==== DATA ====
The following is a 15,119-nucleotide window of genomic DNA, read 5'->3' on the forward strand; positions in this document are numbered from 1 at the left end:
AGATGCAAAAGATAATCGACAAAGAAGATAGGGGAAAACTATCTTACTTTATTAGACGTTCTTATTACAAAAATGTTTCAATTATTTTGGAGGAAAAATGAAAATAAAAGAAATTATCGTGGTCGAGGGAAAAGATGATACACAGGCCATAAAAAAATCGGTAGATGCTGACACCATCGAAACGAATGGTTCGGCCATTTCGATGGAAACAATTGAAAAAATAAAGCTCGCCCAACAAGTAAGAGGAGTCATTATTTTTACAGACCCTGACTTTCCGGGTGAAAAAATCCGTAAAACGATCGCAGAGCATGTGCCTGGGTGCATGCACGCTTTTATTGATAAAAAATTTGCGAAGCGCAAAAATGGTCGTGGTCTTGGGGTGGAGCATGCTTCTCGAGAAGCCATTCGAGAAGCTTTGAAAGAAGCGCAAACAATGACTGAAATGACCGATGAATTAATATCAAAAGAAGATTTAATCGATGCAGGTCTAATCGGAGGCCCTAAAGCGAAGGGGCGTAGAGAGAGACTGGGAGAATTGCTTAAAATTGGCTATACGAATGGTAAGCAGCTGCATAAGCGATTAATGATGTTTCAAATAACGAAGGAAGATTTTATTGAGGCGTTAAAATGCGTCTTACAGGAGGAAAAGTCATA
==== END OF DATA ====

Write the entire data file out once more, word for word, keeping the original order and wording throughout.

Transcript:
The following is a 15,119-nucleotide window of genomic DNA, read 5'->3' on the forward strand; positions in this document are numbered from 1 at the left end:
AGATGCAAAAGATAATCGACAAAGAAGATAGGGGAAAACTATCTTACTTTATTAGACGTTCTTATTACAAAAATGTTTCAATTATTTTGGAGGAAAAATGAAAATAAAAGAAATTATCGTGGTCGAGGGAAAAGATGATACACAGGCCATAAAAAAATCGGTAGATGCTGACACCATCGAAACGAATGGTTCGGCCATTTCGATGGAAACAATTGAAAAAATAAAGCTCGCCCAACAAGTAAGAGGAGTCATTATTTTTACAGACCCTGACTTTCCGGGTGAAAAAATCCGTAAAACGATCGCAGAGCATGTGCCTGGGTGCATGCACGCTTTTATTGATAAAAAATTTGCGAAGCGCAAAAATGGTCGTGGTCTTGGGGTGGAGCATGCTTCTCGAGAAGCCATTCGAGAAGCTTTGAAAGAAGCGCAAACAATGACTGAAATGACCGATGAATTAATATCAAAAGAAGATTTAATCGATGCAGGTCTAATCGGAGGCCCTAAAGCGAAGGGGCGTAGAGAGAGACTGGGAGAATTGCTTAAAATTGGCTATACGAATGGTAAGCAGCTGCATAAGCGATTAATGATGTTTCAAATAACGAAGGAAGATTTTATTGAGGCGTTAAAATGCGTCTTACAGGAGGAAAAGTCATA